17 May 2009

Buried bird eggs - and locating the equator

Webphemera has an article this weekend on the Maleo - a bird with an unusual reproductive behavior. Instead of creating a nest and incubating the eggs, the adult female buries the eggs in sand, where they are incubated by the heat of the sun. Equally remarkable, when the hatched chick makes its way to the surface, it is fledged and ready to fly!!

This is a good example of how the evolutionary "distance" between birds and reptiles (crocodiles, turtles) is not as far as it might seem.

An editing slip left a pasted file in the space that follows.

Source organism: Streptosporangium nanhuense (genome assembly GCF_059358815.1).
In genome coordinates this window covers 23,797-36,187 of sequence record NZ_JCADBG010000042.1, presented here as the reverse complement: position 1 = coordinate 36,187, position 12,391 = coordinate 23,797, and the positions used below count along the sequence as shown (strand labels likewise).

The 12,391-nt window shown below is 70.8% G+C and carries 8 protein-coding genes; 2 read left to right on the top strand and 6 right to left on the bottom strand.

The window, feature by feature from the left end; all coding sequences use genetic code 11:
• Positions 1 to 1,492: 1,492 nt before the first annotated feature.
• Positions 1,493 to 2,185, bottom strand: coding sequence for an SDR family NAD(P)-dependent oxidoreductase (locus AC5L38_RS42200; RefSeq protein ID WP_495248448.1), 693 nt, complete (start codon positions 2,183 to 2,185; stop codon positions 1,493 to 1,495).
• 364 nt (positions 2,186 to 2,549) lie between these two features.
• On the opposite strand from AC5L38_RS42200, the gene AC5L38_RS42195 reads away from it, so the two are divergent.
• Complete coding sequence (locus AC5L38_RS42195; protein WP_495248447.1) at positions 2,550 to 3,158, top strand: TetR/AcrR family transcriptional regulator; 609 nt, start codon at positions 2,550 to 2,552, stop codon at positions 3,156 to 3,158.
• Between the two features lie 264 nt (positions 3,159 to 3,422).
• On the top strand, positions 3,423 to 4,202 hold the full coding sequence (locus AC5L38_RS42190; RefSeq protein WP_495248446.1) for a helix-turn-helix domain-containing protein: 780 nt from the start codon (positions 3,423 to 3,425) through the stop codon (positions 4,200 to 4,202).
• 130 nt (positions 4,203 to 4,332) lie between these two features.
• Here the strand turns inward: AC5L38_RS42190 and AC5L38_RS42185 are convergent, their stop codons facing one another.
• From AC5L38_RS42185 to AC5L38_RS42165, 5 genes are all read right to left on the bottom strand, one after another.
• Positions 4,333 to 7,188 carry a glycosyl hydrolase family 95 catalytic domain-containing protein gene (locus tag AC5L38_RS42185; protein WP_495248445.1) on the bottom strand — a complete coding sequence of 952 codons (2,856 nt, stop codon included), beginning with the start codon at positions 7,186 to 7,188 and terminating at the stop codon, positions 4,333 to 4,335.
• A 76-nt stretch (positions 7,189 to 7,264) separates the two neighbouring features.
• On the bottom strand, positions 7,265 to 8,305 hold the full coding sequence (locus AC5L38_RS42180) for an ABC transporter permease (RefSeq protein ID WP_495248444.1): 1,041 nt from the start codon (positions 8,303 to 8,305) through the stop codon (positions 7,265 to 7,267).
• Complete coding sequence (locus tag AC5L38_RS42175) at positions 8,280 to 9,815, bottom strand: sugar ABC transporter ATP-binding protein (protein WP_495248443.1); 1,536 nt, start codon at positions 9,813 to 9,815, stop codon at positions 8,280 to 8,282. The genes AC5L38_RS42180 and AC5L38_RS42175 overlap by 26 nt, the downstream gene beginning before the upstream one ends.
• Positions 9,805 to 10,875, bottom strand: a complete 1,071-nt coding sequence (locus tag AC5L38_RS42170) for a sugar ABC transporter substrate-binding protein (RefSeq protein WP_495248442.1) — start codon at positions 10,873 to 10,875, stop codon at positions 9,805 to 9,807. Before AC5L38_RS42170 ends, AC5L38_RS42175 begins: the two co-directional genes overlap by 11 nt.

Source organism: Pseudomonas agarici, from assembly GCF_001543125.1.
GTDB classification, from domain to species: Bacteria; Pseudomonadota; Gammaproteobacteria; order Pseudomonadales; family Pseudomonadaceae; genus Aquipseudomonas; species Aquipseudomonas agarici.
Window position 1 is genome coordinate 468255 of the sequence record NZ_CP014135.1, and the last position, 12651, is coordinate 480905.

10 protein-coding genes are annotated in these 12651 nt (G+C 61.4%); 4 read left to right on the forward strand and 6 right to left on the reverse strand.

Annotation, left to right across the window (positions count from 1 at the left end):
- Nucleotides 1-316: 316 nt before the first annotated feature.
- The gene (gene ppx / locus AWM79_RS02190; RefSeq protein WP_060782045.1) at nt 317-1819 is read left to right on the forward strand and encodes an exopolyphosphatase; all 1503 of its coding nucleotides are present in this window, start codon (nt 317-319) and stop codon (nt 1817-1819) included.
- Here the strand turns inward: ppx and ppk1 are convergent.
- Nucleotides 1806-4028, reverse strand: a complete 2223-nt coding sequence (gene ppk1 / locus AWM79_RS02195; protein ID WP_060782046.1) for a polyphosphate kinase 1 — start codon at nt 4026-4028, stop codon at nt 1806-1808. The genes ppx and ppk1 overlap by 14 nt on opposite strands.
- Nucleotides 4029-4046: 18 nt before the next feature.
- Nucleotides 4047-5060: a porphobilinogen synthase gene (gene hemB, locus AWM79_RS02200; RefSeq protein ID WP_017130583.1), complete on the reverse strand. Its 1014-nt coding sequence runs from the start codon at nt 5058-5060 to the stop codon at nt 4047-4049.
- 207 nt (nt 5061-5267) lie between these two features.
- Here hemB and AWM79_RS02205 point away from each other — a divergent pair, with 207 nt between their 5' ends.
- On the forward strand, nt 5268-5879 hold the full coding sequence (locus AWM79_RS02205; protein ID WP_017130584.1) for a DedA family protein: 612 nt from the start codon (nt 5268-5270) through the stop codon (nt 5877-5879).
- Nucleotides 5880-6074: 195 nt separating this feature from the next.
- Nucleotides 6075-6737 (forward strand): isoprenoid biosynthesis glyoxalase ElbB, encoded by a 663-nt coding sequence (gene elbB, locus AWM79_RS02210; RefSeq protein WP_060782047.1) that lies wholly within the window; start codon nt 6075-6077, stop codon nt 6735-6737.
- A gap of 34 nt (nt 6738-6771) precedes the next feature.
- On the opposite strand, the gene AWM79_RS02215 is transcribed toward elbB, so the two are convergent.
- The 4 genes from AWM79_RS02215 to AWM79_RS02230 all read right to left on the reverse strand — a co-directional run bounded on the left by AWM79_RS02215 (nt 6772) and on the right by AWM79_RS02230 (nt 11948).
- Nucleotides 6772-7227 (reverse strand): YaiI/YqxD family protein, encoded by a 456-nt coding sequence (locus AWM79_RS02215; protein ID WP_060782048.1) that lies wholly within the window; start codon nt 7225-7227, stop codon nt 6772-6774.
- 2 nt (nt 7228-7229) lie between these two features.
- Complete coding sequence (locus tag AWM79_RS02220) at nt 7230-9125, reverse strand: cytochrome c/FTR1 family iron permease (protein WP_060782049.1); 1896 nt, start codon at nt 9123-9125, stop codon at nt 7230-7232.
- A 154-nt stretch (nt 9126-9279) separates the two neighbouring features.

Since I probably won't get another excuse to blog Sulawesi, I'll use this opportunity to note something interesting about the geography. The island is marked in red on the inset map. Scholars, students, and sailors have for centuries used it as a marker for the equator when the equator is not shown on a map, because the equator runs directly under that horizontal top extension of the island.


  1. This comment has been removed by the author.

  2. I have read dinosaurs were closer relatives to birds than lizards, and there are threories that some dinosaurs had feathers


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